What do a chipped tooth, a world record and the relocation of a popular café in downtown Oakland all have in common? Each needed money to achieve a goal and, rather than going the usual routes of taking out loans or operating on credit, each found funding through crowd funding.

At a panel at Social Media Week in San Francisco today, The Next Web's Hermione Way led a discussion on the new, age-old form of financing that's become uniquely possible with the advent of social media.

Attending the panel were Jeffery Self, Tammy Camp and Cortt Dunlap, each with an interesting tale of how they used crowd funding to achieve their goals. Self said he raised $3,400 total in just three days to help pay off an emergency root canal and surgery for a chipped tooth that resulted from a misplaced head-butt. Camp, an entrepreneur and kiteboarder, related her 48 hour funding of a kiteboarding world record in the Dominican Republic. Cortt Dunlap told his tale of how he raised enough money to move his local coffee shop to a new location when circumstances caused the lease to be pulled from beneath it.

How was this all achieved? Each story hinged on the idea that social media made this sort of crowd funding uniquely possible. That, and a site called IndieGoGo.

According to IndieGoGo director of marketing Erica Labovitz, crowdfunding is nothing new, but social media certainly makes a difference.

"Crowd funding is nothing new. What's new about it is that it's happening on line and through social media," said Labovitz. "A fun fact that most people don't know is that the Statue of Liberty was crowd funded. What's different now is that you have access to so many more people than you otherwise would."

Labovitz said that IndieGoGo, which was founded in 2008, has expanded to more than 160 countries worldwide and currently has more than 16,000 campaigns on the site.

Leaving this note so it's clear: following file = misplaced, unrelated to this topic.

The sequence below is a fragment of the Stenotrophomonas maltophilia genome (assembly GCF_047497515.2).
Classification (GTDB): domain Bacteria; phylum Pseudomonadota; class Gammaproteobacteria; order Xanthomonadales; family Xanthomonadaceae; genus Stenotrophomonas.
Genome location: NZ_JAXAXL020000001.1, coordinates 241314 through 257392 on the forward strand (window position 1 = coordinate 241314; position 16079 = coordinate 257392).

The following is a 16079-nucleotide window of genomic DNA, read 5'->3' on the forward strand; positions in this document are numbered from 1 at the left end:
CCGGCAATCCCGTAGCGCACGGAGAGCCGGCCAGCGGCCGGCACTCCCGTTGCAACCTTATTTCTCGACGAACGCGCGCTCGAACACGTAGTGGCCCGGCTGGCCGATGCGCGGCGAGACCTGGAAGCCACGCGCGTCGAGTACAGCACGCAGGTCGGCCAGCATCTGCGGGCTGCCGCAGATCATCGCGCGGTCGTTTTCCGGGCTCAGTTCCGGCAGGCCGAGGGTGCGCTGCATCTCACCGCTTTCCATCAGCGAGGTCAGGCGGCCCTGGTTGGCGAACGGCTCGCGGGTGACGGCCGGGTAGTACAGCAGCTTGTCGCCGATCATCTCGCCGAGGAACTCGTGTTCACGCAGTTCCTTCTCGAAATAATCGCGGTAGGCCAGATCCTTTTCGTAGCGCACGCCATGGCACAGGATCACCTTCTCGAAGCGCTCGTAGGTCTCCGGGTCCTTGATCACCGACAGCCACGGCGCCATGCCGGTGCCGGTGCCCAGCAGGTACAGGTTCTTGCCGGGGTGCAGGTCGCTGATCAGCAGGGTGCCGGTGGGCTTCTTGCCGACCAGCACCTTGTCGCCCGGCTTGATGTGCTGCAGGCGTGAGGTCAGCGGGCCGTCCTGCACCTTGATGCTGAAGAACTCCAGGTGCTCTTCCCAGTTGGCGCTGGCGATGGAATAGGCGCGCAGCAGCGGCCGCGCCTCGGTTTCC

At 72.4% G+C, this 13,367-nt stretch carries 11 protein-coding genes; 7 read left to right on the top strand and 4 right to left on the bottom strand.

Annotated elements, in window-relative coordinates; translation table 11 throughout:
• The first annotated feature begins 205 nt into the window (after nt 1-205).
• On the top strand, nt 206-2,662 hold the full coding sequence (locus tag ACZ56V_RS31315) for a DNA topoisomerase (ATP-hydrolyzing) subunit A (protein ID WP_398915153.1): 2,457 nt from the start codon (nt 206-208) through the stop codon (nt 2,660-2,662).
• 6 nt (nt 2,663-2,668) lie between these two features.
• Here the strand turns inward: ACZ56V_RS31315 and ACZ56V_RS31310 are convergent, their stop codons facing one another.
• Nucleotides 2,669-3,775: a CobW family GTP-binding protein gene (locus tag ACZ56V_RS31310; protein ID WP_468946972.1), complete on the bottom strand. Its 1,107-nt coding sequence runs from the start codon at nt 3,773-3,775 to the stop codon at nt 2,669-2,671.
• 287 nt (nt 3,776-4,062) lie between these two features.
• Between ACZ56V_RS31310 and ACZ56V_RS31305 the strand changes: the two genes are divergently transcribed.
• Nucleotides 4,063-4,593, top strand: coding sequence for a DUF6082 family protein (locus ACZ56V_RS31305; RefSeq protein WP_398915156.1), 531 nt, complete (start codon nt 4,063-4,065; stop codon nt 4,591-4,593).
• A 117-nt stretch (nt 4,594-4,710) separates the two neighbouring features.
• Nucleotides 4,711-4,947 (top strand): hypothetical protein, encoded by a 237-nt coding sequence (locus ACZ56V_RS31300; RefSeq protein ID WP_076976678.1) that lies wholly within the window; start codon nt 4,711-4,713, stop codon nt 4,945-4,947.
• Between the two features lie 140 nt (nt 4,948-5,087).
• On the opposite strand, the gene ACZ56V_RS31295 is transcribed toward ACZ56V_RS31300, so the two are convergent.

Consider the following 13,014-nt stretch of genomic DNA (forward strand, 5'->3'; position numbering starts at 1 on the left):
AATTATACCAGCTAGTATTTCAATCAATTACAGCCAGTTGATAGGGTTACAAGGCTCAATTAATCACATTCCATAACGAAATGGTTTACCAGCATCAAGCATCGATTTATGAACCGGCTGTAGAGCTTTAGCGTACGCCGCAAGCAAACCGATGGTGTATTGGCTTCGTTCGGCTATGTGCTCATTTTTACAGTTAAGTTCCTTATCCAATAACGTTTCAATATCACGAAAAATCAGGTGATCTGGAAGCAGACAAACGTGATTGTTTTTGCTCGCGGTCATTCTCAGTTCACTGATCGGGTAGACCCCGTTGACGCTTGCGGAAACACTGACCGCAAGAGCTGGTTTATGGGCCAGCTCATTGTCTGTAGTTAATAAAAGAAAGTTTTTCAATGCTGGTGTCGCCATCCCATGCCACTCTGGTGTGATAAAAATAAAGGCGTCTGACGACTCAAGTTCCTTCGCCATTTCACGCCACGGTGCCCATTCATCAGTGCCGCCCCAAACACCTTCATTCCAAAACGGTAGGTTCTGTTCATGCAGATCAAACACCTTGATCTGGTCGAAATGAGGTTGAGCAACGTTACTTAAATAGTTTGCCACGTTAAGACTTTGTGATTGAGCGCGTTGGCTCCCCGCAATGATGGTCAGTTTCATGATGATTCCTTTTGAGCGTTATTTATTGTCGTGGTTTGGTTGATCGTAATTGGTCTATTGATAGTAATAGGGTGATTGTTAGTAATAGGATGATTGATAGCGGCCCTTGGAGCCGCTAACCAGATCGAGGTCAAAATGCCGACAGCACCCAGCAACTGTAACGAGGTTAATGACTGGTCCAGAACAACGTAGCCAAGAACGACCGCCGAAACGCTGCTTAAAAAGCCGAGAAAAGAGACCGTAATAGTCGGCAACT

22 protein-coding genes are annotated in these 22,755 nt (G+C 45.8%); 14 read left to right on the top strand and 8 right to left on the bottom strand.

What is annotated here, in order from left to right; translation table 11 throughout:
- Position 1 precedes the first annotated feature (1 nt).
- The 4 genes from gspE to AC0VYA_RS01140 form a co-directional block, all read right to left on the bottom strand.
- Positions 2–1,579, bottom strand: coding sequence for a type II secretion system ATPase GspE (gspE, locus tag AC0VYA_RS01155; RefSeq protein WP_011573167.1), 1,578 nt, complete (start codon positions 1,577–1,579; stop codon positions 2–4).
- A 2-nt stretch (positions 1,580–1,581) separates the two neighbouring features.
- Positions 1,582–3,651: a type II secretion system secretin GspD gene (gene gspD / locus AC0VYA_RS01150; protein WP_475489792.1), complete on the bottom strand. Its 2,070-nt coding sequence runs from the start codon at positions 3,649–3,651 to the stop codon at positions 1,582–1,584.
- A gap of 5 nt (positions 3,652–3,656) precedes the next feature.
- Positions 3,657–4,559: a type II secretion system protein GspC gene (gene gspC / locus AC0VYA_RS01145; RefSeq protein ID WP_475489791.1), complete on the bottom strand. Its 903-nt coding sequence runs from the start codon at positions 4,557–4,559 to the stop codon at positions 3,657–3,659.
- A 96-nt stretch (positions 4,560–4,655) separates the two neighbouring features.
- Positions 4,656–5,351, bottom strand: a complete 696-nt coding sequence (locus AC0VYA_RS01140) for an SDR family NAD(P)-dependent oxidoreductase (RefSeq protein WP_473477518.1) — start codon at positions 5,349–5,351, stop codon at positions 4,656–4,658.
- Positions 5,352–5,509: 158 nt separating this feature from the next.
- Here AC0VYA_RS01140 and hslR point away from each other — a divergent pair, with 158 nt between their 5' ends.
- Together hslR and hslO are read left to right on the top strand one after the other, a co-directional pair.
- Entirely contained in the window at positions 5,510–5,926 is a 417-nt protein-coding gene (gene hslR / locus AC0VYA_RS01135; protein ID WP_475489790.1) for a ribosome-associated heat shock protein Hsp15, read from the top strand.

While all three panelists offered tales of successful crowd funding, moderator Hermione Way offered that more than 60% of all crowd funding efforts ended unsuccessfully. What, then, had been at the center of their success, she asked? The general consensus, it seemed, was to offer a genuine vision for why such funding was needed and what you planned to do with the money raised. Self said that this video helped with his campaign, while others simply said that it was through existing connections on social media sites that their campaigns really got rolling.

If a chipped tooth, a world record and a relocation are all viable crowd-funded projects, then could we not crowd fund our lives, asked Way? Or how about our start-ups?

"I wouldn't say it cancels out VCs at all," offered Camp. "Maybe it will give you proof of concepts for angel investing. I don't think it will disrupt that industry, but it will give it proof of concept."

We've seen examples of successful startup crowd-funding before. Will this be a new, disruptive force in the tech world? Or will it simply be a new step on the way to economic viability, somewhere between bootstrapping and venture funding?